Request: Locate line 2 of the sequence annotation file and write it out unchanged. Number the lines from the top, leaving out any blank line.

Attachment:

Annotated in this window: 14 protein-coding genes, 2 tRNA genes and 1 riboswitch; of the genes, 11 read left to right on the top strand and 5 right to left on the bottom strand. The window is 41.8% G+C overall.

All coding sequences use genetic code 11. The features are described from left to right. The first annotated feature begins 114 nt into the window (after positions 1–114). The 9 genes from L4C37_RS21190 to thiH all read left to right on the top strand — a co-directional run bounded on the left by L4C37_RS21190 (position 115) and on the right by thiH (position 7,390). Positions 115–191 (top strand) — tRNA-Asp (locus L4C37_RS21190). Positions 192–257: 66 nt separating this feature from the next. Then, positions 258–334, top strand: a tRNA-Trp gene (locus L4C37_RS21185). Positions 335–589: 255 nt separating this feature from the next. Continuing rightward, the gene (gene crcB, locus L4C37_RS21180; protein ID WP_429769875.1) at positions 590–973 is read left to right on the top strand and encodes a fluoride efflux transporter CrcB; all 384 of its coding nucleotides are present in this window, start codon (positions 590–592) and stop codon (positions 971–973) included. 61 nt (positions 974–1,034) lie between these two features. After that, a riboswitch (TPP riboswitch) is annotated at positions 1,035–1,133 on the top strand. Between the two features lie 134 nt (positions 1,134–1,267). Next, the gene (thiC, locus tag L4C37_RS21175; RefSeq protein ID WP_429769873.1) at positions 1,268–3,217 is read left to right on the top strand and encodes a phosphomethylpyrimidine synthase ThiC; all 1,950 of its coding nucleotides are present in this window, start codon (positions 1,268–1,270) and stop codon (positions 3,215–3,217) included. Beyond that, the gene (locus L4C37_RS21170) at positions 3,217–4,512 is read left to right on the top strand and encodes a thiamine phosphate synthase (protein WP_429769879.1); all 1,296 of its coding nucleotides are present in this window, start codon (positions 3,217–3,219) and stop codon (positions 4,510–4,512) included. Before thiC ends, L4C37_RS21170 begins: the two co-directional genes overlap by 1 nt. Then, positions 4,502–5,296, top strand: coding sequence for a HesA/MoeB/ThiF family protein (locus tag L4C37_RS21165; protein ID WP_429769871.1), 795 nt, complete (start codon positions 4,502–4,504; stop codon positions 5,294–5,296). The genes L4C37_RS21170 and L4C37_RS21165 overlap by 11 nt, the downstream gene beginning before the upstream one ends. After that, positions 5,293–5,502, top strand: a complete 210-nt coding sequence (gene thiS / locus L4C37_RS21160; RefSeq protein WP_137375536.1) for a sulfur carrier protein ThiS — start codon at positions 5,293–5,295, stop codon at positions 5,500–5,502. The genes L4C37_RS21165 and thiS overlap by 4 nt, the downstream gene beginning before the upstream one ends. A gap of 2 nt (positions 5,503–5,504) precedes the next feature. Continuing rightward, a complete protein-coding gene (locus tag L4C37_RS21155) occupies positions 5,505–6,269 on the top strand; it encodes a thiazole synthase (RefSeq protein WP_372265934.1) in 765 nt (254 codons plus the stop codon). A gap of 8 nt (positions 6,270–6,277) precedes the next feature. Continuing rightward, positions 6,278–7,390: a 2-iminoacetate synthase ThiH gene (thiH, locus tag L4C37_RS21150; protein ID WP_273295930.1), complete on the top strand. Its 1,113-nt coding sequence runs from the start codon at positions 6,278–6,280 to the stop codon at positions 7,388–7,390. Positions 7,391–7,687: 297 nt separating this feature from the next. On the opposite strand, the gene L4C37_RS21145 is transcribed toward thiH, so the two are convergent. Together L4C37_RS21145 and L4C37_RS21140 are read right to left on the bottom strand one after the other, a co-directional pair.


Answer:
All coding sequences use genetic code 11. The features are described from left to right. The first annotated feature begins 114 nt into the window (after positions 1–114). The 9 genes from L4C37_RS21190 to thiH all read left to right on the top strand — a co-directional run bounded on the left by L4C37_RS21190 (position 115) and on the right by thiH (position 7,390). Positions 115–191 (top strand) — tRNA-Asp (locus L4C37_RS21190). Positions 192–257: 66 nt separating this feature from the next. Then, positions 258–334, top strand: a tRNA-Trp gene (locus L4C37_RS21185). Positions 335–589: 255 nt separating this feature from the next. Continuing rightward, the gene (gene crcB, locus L4C37_RS21180; protein ID WP_429769875.1) at positions 590–973 is read left to right on the top strand and encodes a fluoride efflux transporter CrcB; all 384 of its coding nucleotides are present in this window, start codon (positions 590–592) and stop codon (positions 971–973) included. 61 nt (positions 974–1,034) lie between these two features. After that, a riboswitch (TPP riboswitch) is annotated at positions 1,035–1,133 on the top strand. Between the two features lie 134 nt (positions 1,134–1,267). Next, the gene (thiC, locus tag L4C37_RS21175; RefSeq protein ID WP_429769873.1) at positions 1,268–3,217 is read left to right on the top strand and encodes a phosphomethylpyrimidine synthase ThiC; all 1,950 of its coding nucleotides are present in this window, start codon (positions 1,268–1,270) and stop codon (positions 3,215–3,217) included. Beyond that, the gene (locus L4C37_RS21170) at positions 3,217–4,512 is read left to right on the top strand and encodes a thiamine phosphate synthase (protein WP_429769879.1); all 1,296 of its coding nucleotides are present in this window, start codon (positions 3,217–3,219) and stop codon (positions 4,510–4,512) included. Before thiC ends, L4C37_RS21170 begins: the two co-directional genes overlap by 1 nt. Then, positions 4,502–5,296, top strand: coding sequence for a HesA/MoeB/ThiF family protein (locus tag L4C37_RS21165; protein ID WP_429769871.1), 795 nt, complete (start codon positions 4,502–4,504; stop codon positions 5,294–5,296). The genes L4C37_RS21170 and L4C37_RS21165 overlap by 11 nt, the downstream gene beginning before the upstream one ends. After that, positions 5,293–5,502, top strand: a complete 210-nt coding sequence (gene thiS / locus L4C37_RS21160; RefSeq protein WP_137375536.1) for a sulfur carrier protein ThiS — start codon at positions 5,293–5,295, stop codon at positions 5,500–5,502. The genes L4C37_RS21165 and thiS overlap by 4 nt, the downstream gene beginning before the upstream one ends. A gap of 2 nt (positions 5,503–5,504) precedes the next feature. Continuing rightward, a complete protein-coding gene (locus tag L4C37_RS21155) occupies positions 5,505–6,269 on the top strand; it encodes a thiazole synthase (RefSeq protein WP_372265934.1) in 765 nt (254 codons plus the stop codon). A gap of 8 nt (positions 6,270–6,277) precedes the next feature. Continuing rightward, positions 6,278–7,390: a 2-iminoacetate synthase ThiH gene (thiH, locus tag L4C37_RS21150; protein ID WP_273295930.1), complete on the top strand. Its 1,113-nt coding sequence runs from the start codon at positions 6,278–6,280 to the stop codon at positions 7,388–7,390. Positions 7,391–7,687: 297 nt separating this feature from the next. On the opposite strand, the gene L4C37_RS21145 is transcribed toward thiH, so the two are convergent. Together L4C37_RS21145 and L4C37_RS21140 are read right to left on the bottom strand one after the other, a co-directional pair.